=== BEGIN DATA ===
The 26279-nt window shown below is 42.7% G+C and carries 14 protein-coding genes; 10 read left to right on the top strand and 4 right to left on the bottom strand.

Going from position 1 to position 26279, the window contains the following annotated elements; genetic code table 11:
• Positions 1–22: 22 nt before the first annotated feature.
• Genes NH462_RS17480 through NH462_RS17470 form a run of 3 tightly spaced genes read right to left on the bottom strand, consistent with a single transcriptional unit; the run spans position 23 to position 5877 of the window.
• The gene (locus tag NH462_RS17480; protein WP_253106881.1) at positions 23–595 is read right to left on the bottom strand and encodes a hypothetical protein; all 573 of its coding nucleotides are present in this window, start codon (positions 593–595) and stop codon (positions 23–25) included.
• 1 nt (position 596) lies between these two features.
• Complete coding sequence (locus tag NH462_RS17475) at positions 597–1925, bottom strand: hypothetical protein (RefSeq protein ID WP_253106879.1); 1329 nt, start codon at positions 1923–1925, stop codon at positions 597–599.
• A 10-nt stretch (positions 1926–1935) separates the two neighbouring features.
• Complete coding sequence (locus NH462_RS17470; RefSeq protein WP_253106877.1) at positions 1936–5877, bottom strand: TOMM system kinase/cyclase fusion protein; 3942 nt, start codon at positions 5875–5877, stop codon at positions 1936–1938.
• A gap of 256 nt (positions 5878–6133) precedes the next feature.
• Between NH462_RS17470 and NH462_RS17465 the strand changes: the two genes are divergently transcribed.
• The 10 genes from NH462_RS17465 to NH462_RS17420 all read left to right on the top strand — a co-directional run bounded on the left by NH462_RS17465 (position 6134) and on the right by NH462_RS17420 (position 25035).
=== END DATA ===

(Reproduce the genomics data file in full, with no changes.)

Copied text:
The 26279-nt window shown below is 42.7% G+C and carries 14 protein-coding genes; 10 read left to right on the top strand and 4 right to left on the bottom strand.

Going from position 1 to position 26279, the window contains the following annotated elements; genetic code table 11:
• Positions 1–22: 22 nt before the first annotated feature.
• Genes NH462_RS17480 through NH462_RS17470 form a run of 3 tightly spaced genes read right to left on the bottom strand, consistent with a single transcriptional unit; the run spans position 23 to position 5877 of the window.
• The gene (locus tag NH462_RS17480; protein WP_253106881.1) at positions 23–595 is read right to left on the bottom strand and encodes a hypothetical protein; all 573 of its coding nucleotides are present in this window, start codon (positions 593–595) and stop codon (positions 23–25) included.
• 1 nt (position 596) lies between these two features.
• Complete coding sequence (locus tag NH462_RS17475) at positions 597–1925, bottom strand: hypothetical protein (RefSeq protein ID WP_253106879.1); 1329 nt, start codon at positions 1923–1925, stop codon at positions 597–599.
• A 10-nt stretch (positions 1926–1935) separates the two neighbouring features.
• Complete coding sequence (locus NH462_RS17470; RefSeq protein WP_253106877.1) at positions 1936–5877, bottom strand: TOMM system kinase/cyclase fusion protein; 3942 nt, start codon at positions 5875–5877, stop codon at positions 1936–1938.
• A gap of 256 nt (positions 5878–6133) precedes the next feature.
• Between NH462_RS17470 and NH462_RS17465 the strand changes: the two genes are divergently transcribed.
• The 10 genes from NH462_RS17465 to NH462_RS17420 all read left to right on the top strand — a co-directional run bounded on the left by NH462_RS17465 (position 6134) and on the right by NH462_RS17420 (position 25035).